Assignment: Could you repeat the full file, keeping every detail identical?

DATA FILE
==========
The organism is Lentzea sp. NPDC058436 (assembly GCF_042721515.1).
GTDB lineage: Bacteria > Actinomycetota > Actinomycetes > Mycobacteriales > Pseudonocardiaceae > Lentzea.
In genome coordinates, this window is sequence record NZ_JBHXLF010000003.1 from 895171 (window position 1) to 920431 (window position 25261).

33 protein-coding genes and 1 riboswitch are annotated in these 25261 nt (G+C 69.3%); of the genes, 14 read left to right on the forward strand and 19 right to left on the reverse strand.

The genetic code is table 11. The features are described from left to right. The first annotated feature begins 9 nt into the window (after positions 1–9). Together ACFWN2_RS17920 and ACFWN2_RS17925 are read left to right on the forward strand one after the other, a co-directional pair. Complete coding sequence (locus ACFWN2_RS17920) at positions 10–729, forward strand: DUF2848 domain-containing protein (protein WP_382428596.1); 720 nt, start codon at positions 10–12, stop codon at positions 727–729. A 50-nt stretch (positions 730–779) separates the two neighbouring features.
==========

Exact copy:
The organism is Lentzea sp. NPDC058436 (assembly GCF_042721515.1).
GTDB lineage: Bacteria > Actinomycetota > Actinomycetes > Mycobacteriales > Pseudonocardiaceae > Lentzea.
In genome coordinates, this window is sequence record NZ_JBHXLF010000003.1 from 895171 (window position 1) to 920431 (window position 25261).

33 protein-coding genes and 1 riboswitch are annotated in these 25261 nt (G+C 69.3%); of the genes, 14 read left to right on the forward strand and 19 right to left on the reverse strand.

The genetic code is table 11. The features are described from left to right. The first annotated feature begins 9 nt into the window (after positions 1–9). Together ACFWN2_RS17920 and ACFWN2_RS17925 are read left to right on the forward strand one after the other, a co-directional pair. Complete coding sequence (locus ACFWN2_RS17920) at positions 10–729, forward strand: DUF2848 domain-containing protein (protein WP_382428596.1); 720 nt, start codon at positions 10–12, stop codon at positions 727–729. A 50-nt stretch (positions 730–779) separates the two neighbouring features.